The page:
test_checksum(bits,14,2)
Indeed the right start position of the frames is recovered when searching for the minimum number of checksum collisions without assuming anything about the way the checksum is formed besides the frame length and the number and position of the checksum bits.

This method can be easily generalized for checksums which are formed using bits both from the present and from the previous frame, e.g., the GPS navigation message, see 20.3.2.5 in IS-GPS-200H.

Tuesday, May 29, 2018

TDoA northern Europe

Here is a Link-11 SLEW signal (see, e.g., here) picked up on 5 KiwiSDRs in Northern Europe and in Iceland which seems to come from the region around Andenes, Norway:
TDoA cross-correlations
TDoA maps
Thanks to all KiwiSDR owners who enabled GNSS reception!


The plot below shows abs(z) in frames of 1600/12000 seconds:
abs(IQ)

Thursday, May 24, 2018

STANAG 4285 survey

Perhaps not surprisingly, the frame markers described in this blog post were also found in STANAG 4285 the bit streams. The table below summarizes a 30 min scan of STANAG 4285 signals using the excellent KiwiSDR @T4FM. The bitstreams were obtained using this code.

6800 - 13500 kHz, 20180522T0945-1015Z, T4FM KiwiSDR, STANAG 4285 600L and 1200L.
format count remarks
(1) 14 7-bit frames delimited by F1, see here
(3) 14 7-bit frames delimited by F4, see here
CARB 5 ITA1 coded Channel Availability and Receipt Broadcast messages, see Antonio's blog
1536-bit ACF 3 see Antonio's blog
15-bit ACF 1 see Antonio's blog

Monday, May 21, 2018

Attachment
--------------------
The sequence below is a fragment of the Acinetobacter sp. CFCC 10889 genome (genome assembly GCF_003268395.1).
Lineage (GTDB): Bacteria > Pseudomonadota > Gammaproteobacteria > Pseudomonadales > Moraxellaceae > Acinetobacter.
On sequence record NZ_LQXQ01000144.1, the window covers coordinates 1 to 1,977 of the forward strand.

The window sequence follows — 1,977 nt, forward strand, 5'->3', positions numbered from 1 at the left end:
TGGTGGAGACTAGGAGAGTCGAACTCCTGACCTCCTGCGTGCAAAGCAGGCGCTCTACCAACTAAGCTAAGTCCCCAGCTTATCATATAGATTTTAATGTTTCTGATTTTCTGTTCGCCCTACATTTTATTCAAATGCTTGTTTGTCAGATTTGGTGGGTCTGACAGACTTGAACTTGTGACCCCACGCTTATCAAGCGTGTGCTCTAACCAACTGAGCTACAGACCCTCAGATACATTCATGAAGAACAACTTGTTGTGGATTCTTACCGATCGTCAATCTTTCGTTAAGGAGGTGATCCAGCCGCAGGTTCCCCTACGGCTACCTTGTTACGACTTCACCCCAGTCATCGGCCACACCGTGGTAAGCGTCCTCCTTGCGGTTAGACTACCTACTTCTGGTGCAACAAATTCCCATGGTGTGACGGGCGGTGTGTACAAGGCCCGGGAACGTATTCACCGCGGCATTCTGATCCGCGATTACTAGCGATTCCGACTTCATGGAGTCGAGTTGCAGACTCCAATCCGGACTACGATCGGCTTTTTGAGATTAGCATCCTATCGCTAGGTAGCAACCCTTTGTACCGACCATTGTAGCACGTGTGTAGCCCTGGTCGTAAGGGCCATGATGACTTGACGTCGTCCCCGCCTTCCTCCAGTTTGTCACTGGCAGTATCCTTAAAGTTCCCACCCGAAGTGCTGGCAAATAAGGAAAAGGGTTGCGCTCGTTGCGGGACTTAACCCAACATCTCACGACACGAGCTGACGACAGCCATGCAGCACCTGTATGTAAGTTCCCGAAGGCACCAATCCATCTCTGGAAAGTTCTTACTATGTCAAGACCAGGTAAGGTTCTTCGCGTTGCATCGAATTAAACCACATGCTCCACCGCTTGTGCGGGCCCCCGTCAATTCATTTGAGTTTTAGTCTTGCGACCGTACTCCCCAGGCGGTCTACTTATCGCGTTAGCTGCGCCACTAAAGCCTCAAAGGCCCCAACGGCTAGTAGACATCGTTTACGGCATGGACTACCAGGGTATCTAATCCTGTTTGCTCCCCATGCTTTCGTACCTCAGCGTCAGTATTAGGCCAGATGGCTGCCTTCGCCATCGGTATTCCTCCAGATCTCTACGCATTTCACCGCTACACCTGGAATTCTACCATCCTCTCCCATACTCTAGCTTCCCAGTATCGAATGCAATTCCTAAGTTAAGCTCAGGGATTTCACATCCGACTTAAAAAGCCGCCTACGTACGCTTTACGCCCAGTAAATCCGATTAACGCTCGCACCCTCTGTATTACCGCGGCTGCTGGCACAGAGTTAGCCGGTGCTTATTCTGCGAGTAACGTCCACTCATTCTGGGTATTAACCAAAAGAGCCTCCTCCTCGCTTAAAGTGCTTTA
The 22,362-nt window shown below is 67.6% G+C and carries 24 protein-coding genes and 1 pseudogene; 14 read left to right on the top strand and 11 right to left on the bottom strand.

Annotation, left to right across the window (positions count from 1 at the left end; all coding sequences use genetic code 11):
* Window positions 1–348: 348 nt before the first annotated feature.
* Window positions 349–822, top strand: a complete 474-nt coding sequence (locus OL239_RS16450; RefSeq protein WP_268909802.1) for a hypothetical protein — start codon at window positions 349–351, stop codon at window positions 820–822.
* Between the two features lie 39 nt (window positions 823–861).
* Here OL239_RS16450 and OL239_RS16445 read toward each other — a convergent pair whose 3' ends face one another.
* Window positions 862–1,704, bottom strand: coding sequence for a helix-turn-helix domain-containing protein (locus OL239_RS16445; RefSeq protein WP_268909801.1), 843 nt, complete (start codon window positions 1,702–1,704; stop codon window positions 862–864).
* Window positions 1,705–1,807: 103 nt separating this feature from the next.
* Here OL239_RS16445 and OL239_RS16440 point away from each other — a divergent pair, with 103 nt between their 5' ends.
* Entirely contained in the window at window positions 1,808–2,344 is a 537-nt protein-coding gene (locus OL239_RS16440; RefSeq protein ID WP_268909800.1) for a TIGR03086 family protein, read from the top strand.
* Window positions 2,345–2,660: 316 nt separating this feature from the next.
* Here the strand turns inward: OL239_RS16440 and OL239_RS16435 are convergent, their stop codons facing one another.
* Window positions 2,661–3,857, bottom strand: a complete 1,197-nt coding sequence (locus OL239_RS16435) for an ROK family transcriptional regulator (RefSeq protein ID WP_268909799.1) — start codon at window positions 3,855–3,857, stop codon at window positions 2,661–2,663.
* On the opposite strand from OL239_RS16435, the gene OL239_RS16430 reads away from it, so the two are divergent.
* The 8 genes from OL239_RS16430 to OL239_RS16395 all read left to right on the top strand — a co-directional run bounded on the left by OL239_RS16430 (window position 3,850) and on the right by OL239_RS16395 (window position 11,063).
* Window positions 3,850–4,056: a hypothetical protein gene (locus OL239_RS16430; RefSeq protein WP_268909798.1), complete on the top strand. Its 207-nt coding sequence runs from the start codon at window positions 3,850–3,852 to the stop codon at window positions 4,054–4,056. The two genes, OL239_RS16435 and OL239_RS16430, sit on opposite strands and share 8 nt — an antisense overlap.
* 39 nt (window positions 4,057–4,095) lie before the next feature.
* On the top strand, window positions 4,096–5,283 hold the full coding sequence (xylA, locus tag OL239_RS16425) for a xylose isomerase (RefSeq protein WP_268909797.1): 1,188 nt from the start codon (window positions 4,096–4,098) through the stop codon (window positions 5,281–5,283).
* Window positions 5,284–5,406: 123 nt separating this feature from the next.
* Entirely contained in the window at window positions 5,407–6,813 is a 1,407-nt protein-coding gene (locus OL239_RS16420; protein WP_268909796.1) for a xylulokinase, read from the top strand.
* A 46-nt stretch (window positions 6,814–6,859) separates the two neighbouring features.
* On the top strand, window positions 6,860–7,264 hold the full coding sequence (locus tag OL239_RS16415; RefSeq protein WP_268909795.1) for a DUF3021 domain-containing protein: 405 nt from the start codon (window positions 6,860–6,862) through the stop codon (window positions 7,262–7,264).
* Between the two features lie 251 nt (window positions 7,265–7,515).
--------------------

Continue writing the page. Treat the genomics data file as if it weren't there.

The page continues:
TDoA STANAG 4285

This post is for people interested in ham band intruders. In this case it is a STANAG4285 signal on 5361.8 kHz. The frequency shown on the plots is the center frequency of the modulation (5363.6 kHz = 5361.8 kHz + 1.8 kHz).

For the TDoA analysis, IQ recordings with GNSS time stamps from four KiwiSDRs located in Europe were used. The cross correlations below show at least two different modes of propagation:
Cross-correlations

Only the points marked in red which were selected by hand are used for the time-difference of arrival analysis. The location of this signal likely is Frederikshavn, Denmark: (see also this UDXF post)
TDoA


Let's now have a closer look at the signals themselves: the modulation is STANAG 4285 with 600 bps (PSK after descrambling) using the long interleaver. In the figures below one can see the HF channel response in taps of the adaptive the channel equalization filter. The bit stream is encrypted and consists of 7-bit frames marked by a LFSR sequence (format F1 in this blog post).
STANAG 4285: top - descrambled symbols; bottom: decision-feedback channel equalizer taps
STANAG 4285: top - descrambled symbols; bottom: decision-feedback channel equalizer taps
STANAG 4285: top - descrambled symbols; bottom: decision-feedback channel equalizer taps
STANAG 4285: top - descrambled symbols; bottom: decision-feedback channel equalizer taps
The code used for this analysis can be found on GitHub: https://github.com/hcab14/TDoA, and https://github.com/hcab14/signal-analysis.


This is how the cross-correlations looked a few hours later and it serves to illustrate that the ionosphere is far from being a perfect mirror:
Cross-correlations

Sunday, May 13, 2018

Some interesting FSK signals found on HF

The following FSK modulated signals were picked up recently using KiwiSDRs located at DF0KL and at Newport,OR using kiwirecorder.py

All signals use a format similar, but not identical, to STANAG 5065 where frames are delimited by LFSR-generated pseudo-random sequences. These formats may also be related to the patent EP2220799A2.

KiwiSDR location Frequency* (kHz) Date UTC Shift (Hz) Baud Format
Newport 4905.0 4/2/18 08:49 850 50 (3)
Newport 4985.0 4/2/18 08:47 850 50 (1)
DF0KL 6376.3 4/2/18 08:32 850 50 (2)
DF0KL 13419.8 4/5/18 14:46 850 50 (2)
DF0KL 16123 4/2/18 10:35 850 50 (1)
Newport 7455.0 4/2/18 08:56 850 50 (1)
DF0KL 8518.8 4/2/18 08:35 850 50 (2)
*center frequency between mark and shift

The recorded IQ data streams were demodulated using a combination of octave and C++ code, see https://github.com/hcab14/signal-analysis